Caring for someone with dementia / Alzheimer's

Posted by Scott, Volunteer Mentor @IndianaScott, Aug 30, 2016

Thanks for the great idea, @colleenyoung. I think a specific group and discussion is warranted given the challenges dementia can present to caregivers.

My mother-in-law (MIL) had what was finally determined to be frontal temporal dementia. She had the disease from her 60s until she passed away at 86. My wife was especially involved in her mom’s caregiving due to some serious denial in other family members and a GP who refused to diagnose, even when significant deficits were obvious (mistaking the UPS deliveryman for her husband and not knowing the difference between roads and sidewalks). The most unfortunate result of this, to me, was the lost time when my MIL and her family could have been having meaningful and important discussions about significant matters of importance to her and them.

In my wife’s years of fighting her brain cancer, she, too, exhibited many of the aspects of mental degradation and physical losses one would affiliate with a dementia patient.

As an aside, for several years I worked for the national Alzheimer’s Association raising money for their research programs nationwide.

I wish everyone struggling with this disease and their caregivers and families strength and peace.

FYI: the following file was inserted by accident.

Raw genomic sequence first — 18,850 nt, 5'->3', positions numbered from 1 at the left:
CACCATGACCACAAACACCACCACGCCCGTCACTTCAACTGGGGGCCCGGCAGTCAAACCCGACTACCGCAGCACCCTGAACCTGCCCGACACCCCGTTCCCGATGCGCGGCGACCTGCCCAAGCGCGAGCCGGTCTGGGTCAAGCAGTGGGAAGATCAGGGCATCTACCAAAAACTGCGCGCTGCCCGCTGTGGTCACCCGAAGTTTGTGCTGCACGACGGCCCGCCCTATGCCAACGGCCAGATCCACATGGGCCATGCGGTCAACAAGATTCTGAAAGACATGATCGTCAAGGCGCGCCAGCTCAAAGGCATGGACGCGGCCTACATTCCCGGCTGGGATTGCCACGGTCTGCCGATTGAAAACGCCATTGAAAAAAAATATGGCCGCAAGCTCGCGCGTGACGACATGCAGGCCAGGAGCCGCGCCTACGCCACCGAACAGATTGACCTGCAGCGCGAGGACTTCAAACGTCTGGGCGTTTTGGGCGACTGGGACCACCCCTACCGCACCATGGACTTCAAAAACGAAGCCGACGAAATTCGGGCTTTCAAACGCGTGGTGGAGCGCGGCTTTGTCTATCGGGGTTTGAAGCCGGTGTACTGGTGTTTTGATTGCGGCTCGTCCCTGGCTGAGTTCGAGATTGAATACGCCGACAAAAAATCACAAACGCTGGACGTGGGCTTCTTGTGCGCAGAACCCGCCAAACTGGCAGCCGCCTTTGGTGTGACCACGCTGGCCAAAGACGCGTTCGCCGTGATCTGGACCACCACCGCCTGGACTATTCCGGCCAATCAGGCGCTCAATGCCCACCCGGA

@colleenyoung

@IndianaScott Thanks for starting this discussion on caring for someone who has dementia. I’m tagging fellow members to join us here too @tavi @lindabf @rozalia @sma1952 @clayton48 @19lin @caregiver49 @mmurray22dad @denver90 @nhunter121 @saltyfrog @coladyrev @shellsk24 @jhammer

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Hello @talie Nice to e-meet you here! I am Scott and my MIL suffered from dementia. I also worked for the national Alzheimer’s Association for several years. I was a secondary caregiver for my MIL and for 14+ years the primary caregiver for my wife during her war with brain cancer. I am sorry to learn of your husband’s health condition. It is never an easy path for certain!

What you describe with your husband getting tired, etc. around that time of day is very common with dementia patients. It is a phenomenon often referred to as ‘sundowning’. This change also occurred with my MIL and was something that did not change in her.

Unfortunately, with many chronic diseases, as they progress they change our loved ones in ways that are both very different from their prior styles in life and just as often are uncomfortable for us as their loved one and caregiver. Personally I think this is especially true when these are changes, which outwardly manifest themselves, as sundowning does.

How each of us, as caregivers, manage these changes can be as unique as each of us are and as unique as each of our patients are.